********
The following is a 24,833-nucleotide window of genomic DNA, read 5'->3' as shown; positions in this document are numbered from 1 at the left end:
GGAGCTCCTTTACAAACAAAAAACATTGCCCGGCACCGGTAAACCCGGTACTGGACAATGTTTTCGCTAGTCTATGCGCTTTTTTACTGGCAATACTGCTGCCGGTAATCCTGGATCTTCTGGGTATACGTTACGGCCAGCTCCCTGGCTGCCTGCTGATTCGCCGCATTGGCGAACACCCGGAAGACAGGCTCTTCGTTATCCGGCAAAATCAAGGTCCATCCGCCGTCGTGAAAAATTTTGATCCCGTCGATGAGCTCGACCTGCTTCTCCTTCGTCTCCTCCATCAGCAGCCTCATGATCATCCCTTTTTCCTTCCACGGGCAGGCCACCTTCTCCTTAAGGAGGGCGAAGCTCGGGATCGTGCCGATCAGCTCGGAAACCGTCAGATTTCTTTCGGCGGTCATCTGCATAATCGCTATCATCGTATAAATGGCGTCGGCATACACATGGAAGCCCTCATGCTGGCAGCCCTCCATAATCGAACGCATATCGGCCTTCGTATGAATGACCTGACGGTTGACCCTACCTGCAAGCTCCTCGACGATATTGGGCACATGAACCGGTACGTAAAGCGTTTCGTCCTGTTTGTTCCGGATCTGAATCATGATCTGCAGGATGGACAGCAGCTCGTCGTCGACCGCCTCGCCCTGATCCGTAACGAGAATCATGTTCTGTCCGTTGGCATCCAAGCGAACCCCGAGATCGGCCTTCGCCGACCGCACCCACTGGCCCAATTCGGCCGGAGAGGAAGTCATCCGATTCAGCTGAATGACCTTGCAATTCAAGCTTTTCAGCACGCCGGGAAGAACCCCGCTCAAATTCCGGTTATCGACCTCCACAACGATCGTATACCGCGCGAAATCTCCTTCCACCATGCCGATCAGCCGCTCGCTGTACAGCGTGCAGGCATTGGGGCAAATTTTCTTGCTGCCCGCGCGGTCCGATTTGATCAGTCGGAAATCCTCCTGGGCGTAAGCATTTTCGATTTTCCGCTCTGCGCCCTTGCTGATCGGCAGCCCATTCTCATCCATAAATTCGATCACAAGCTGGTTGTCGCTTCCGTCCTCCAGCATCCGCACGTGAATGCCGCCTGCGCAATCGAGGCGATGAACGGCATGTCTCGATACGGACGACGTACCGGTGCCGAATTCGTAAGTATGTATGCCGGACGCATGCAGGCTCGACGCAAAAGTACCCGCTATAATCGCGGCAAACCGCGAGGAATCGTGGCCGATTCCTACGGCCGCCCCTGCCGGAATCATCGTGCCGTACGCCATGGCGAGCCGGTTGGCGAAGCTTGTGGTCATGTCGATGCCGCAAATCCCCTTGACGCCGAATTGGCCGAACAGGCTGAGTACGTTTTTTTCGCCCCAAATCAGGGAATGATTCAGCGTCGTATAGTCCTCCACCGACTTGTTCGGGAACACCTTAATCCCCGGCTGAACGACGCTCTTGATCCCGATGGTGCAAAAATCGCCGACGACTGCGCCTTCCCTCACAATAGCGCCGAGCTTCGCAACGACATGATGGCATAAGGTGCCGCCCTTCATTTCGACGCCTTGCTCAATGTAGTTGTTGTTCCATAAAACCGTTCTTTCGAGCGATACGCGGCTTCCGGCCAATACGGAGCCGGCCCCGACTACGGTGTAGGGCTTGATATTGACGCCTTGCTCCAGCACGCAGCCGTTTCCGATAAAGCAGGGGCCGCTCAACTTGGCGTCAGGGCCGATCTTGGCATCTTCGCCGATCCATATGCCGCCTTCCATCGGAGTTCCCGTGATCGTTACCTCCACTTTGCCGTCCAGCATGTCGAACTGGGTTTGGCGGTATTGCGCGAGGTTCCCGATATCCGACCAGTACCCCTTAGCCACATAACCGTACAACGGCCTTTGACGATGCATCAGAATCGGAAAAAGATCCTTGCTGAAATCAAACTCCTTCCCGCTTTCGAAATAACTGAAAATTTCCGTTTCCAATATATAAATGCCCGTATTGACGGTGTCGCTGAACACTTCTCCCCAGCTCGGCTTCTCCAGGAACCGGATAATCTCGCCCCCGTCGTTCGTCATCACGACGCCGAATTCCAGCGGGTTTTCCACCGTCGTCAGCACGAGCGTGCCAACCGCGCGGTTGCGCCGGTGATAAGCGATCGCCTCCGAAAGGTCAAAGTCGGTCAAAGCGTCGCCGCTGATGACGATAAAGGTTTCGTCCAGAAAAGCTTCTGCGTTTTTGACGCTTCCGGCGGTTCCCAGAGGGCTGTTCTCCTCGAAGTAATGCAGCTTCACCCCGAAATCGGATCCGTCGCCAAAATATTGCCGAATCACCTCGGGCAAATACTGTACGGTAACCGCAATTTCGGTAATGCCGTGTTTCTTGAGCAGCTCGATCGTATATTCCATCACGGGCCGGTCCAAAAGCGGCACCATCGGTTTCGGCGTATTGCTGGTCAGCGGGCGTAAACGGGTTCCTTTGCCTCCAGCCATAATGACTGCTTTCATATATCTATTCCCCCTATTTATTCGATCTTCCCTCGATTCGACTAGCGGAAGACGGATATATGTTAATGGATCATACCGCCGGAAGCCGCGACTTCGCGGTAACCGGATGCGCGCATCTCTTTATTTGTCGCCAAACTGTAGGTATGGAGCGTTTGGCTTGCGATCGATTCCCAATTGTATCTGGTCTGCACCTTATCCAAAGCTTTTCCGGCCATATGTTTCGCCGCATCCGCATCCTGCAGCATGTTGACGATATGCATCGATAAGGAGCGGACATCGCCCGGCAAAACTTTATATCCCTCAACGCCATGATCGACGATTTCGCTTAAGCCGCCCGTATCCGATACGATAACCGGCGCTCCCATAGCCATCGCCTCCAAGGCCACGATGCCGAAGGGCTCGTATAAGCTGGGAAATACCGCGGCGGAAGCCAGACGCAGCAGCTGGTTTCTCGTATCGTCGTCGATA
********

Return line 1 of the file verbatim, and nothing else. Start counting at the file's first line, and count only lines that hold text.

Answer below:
The following is a 24,833-nucleotide window of genomic DNA, read 5'->3' as shown; positions in this document are numbered from 1 at the left end: